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Dear NFL: Put Your Money Where All the Concussions Are

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RAY RICE
Patrick Smith via Getty Images

For the past several years, the National Football League has increased its focus on head injury and concussions suffered by players. Related: The NFL donated $30 million to the National Institutes of Health to advance an understanding of head and traumatic brain injury and concussion management and treatment.

There is no question that scientific investigations related to concussions and head and brain injury among current and aspiring NFL players should occur.

But there is another largely ignored population within the NFL suffering head injury, concussions and related trauma: the wives, girlfriends and partners of NFL players. According to recent data, 21 of 32 NFL teams employed a player with a domestic or sexual violence charge on their record last year.

This week, Ray Rice of the Baltimore Ravens received a two-game suspension from the NFL for a domestic violence incident. Reports suggest Rice hit his then-fiancée, Janay, so hard he knocked her unconscious. Afterwards, Rice was caught on camera dragging her out of an elevator.

Just a minor slap? Not according to domestic violence and concussion standards. In a similar case investigated by prosecutors in Washington State in the mid-2000s, a man dragged his fiancé down the street by her hair after punching her 30 times in the head. The victim suffered a concussion, described herself as looking like "elephant woman" after the incident and spent three days in the hospital.

Being knocked unconscious is only one concern in the Ray Rice domestic violence incident. Compounding the concern is the widespread minimization and denial of the problem by the NFL.

In conjunction with investigations of head injuries and concussions suffered by NFL players, why doesn't the NFL undertake investigations (and provide funding for studies) of the number and impact of head injuries and concussions suffered by the wives, girlfriends and partners at the hands of its players? Or, even better, provide funding for programs to prevent these injuries to women from occurring in the first place?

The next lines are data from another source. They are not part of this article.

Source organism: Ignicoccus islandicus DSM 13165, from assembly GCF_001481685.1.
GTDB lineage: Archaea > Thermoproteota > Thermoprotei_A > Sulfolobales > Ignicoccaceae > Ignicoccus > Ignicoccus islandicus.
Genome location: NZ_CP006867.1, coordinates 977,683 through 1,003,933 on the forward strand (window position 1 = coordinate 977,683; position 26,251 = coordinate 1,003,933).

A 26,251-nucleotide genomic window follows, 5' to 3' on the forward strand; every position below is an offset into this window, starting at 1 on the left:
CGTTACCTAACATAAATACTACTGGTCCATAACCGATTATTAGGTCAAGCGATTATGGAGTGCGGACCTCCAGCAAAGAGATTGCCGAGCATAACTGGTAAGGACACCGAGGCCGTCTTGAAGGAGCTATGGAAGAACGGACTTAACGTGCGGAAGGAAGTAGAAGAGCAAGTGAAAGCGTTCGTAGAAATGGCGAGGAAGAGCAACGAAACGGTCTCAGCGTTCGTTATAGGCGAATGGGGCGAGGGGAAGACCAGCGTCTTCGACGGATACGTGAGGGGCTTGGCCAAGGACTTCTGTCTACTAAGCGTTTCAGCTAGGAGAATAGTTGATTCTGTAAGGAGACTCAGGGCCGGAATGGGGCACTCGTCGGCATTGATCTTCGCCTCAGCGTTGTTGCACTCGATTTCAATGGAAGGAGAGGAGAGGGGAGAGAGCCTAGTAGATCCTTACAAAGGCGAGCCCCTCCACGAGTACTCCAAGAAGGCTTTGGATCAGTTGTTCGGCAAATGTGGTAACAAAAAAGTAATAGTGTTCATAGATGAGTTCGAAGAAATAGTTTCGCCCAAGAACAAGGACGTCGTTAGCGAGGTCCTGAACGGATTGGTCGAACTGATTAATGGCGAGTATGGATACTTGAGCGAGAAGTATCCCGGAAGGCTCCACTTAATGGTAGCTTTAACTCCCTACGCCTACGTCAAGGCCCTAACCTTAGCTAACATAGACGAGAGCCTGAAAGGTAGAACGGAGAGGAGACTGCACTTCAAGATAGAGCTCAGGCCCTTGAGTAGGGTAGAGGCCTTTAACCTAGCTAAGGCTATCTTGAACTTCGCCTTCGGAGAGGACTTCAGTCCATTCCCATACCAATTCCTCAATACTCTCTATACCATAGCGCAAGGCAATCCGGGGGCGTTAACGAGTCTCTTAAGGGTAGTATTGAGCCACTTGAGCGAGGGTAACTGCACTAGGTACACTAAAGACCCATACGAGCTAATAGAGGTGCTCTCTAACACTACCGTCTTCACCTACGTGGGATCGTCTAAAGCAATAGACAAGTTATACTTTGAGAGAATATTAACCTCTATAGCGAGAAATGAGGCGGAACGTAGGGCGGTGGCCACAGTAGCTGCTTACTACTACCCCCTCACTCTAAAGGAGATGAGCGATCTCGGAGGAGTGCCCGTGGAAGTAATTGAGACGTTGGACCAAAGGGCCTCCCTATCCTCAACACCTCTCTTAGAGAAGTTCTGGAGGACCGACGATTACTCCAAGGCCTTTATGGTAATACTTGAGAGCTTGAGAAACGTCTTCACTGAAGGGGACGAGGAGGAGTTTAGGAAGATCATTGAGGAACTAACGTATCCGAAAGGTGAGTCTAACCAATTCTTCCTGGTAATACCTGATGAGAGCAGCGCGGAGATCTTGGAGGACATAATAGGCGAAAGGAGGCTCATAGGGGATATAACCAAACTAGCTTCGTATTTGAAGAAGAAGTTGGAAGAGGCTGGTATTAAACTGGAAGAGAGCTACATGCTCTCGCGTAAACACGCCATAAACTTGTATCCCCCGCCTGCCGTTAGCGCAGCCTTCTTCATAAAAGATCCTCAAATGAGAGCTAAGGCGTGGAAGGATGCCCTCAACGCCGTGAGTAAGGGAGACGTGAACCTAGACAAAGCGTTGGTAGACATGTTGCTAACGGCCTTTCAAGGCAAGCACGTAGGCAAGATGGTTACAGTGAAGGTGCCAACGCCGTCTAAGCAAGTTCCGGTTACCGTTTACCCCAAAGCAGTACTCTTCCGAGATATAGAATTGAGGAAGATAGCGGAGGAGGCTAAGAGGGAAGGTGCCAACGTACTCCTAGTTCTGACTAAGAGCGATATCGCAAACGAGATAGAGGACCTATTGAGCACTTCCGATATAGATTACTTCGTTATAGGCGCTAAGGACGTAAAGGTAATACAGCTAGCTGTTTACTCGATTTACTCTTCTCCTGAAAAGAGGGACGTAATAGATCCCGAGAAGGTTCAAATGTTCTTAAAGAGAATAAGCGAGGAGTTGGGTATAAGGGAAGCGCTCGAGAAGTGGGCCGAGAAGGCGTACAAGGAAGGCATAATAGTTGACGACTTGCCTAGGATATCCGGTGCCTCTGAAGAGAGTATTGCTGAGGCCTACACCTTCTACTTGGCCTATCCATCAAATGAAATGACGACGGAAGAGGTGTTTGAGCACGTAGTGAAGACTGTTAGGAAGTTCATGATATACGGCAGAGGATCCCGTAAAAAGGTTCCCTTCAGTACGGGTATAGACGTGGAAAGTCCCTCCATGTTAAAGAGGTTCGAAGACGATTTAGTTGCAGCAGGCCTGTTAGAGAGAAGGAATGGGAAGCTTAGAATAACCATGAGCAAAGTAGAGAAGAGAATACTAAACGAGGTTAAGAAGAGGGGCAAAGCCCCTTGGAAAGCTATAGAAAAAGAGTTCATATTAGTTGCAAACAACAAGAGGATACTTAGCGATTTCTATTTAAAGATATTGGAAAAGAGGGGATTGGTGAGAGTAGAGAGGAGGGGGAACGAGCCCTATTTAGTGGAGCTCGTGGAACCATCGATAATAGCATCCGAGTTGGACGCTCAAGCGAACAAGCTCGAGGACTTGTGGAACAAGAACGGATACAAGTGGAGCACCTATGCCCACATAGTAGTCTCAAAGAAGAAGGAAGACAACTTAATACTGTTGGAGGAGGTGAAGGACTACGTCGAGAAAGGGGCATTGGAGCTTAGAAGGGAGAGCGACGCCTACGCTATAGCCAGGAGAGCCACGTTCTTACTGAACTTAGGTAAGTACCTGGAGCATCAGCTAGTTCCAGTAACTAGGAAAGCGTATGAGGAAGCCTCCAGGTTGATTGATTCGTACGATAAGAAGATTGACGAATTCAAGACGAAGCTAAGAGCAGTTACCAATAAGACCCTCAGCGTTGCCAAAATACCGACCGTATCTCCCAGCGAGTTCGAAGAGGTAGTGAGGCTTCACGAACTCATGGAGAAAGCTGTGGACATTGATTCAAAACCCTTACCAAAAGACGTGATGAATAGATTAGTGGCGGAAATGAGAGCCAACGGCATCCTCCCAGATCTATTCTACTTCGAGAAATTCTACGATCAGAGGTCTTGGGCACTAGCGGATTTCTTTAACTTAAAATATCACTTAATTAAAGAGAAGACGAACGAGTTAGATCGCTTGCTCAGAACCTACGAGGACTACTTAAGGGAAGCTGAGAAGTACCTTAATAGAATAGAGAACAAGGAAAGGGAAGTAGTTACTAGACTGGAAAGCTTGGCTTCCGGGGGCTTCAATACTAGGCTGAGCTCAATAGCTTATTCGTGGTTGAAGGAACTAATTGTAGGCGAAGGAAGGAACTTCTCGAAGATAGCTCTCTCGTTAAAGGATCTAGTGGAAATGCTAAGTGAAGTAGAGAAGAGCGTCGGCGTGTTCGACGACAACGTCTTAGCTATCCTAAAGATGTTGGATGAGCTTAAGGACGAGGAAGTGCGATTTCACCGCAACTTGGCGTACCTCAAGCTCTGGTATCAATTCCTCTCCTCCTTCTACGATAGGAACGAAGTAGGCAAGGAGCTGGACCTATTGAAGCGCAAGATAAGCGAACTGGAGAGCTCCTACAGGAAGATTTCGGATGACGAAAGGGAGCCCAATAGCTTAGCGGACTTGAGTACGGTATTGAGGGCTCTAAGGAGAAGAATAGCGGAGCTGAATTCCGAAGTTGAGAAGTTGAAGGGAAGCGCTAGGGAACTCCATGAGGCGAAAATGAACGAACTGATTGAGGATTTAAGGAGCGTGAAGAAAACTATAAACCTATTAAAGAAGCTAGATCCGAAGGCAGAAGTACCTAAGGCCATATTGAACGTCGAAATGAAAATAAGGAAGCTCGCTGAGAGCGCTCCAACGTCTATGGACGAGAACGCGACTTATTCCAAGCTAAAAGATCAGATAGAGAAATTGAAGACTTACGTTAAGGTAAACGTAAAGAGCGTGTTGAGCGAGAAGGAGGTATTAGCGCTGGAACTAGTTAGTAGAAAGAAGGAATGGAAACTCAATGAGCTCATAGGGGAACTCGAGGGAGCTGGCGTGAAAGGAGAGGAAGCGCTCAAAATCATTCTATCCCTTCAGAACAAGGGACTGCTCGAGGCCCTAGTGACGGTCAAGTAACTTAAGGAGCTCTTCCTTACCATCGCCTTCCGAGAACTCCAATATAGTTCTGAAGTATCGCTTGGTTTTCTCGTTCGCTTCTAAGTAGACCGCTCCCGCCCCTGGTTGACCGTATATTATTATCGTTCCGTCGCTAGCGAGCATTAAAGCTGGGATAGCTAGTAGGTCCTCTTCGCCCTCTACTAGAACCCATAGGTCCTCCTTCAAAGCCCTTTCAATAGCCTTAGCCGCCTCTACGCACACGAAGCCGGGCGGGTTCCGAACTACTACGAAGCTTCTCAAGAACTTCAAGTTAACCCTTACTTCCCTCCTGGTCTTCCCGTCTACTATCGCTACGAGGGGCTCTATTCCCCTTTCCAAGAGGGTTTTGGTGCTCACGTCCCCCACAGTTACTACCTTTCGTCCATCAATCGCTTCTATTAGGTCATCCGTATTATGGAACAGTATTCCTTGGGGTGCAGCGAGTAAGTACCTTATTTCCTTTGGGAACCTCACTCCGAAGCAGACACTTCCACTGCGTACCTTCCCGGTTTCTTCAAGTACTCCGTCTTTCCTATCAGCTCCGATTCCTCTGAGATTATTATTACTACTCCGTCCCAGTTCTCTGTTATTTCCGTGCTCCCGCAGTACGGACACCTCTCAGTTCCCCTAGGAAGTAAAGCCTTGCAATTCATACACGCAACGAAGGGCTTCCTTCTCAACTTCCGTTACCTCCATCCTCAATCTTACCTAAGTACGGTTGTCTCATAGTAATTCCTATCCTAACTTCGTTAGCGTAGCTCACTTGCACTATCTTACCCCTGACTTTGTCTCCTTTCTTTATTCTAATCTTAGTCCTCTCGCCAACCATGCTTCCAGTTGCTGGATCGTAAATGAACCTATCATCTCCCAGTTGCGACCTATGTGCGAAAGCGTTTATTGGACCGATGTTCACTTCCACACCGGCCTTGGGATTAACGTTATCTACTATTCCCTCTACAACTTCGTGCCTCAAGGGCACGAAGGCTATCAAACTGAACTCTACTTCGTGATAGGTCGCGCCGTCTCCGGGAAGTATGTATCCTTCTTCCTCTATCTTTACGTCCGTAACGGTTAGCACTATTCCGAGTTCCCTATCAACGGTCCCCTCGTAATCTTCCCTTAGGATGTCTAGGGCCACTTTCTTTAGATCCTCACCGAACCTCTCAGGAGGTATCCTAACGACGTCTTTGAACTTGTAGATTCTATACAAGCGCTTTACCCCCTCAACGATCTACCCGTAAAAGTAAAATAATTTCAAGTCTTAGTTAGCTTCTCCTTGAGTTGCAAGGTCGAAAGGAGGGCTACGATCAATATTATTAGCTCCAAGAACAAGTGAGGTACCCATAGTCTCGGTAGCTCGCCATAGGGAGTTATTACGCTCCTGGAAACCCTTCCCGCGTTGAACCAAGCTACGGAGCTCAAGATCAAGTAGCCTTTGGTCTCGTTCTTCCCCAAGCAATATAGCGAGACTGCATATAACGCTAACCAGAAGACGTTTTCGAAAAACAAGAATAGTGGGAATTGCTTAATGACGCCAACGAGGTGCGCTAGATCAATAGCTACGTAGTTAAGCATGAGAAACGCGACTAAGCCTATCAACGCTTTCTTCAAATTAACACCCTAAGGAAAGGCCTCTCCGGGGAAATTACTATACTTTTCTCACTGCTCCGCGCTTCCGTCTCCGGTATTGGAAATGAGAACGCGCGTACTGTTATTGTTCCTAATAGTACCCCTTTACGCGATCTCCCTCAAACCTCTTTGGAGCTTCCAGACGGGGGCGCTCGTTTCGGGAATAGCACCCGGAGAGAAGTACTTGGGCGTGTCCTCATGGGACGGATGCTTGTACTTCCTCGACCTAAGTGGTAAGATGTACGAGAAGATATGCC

What's stopping the NFL is the shame of having to look at "their own" -- namely, the criminal behavior of several of its players. The players are among society's most privileged and highly touted individuals. They are also the key to the financial viability of NFL franchises. Rather than highlight the atrocities Ray Rice committed, some reports have concentrated on the fan base (translation: money) that would be lost if Rice is released from the Ravens.

Is shame and financial risk greater than the harm done to the women connected to NFL players?

The NFL could redeem itself by enacting programs and providing funding commitments to prevent the occurrence of domestic violence and associated injury and trauma in the relationships of its players. To be successful, a multi-faceted trauma-informed approach would be needed that addresses prevention services and care for victims, as well as prevention programs for NFL players. And, according to the domestic violence literature, "counseling" interventions -- which Ray Rice has agreed to participate in -- are among the least effective. Rather, interventions for NFL players need to address critical prevention concepts, such as modifying players' identification with traditional gender roles (males as strong, dominant and needing to use violence to resolve conflict, and women as weak, subservient and driven by emotion); their attitudes that it is appropriate to use violence to resolve conflict; and their substance use and other underlying mental health conditions (depression). Other prevention concepts needing attention include providing players with skills-based training on how to effectively manage emotions in the height of relationship stress.

What's more, to make the biggest impact on violence prevention, these prevention concepts should be applied earlier in grade school, middle school and high school football programs. Successful violence prevention programs, such as Coaching Boys into Men, could be funded on a larger scale by the NFL, for example. Coaching Boys into Men is founded on the principle that coaches play an extremely influential role in the lives of boys and young men, and are therefore poised to positively influence how boys and young men think, on and off the field -- including their attitudes about and behaviors toward girls and young women.

This is not a hefty investment for the widespread impact it could have. According to the National Institute of Justice, one in four U.S. women will experience domestic abuse in her lifetime. Millions suffer resulting mental and physical health complications -- including head injury, concussions, headaches and related trauma. What's more, the health care costs attributable to domestic violence in the United States exceed $8 billion annually.

The women connected to NFL players are only one segment of the U.S. population. But they are population in dire need of investment.

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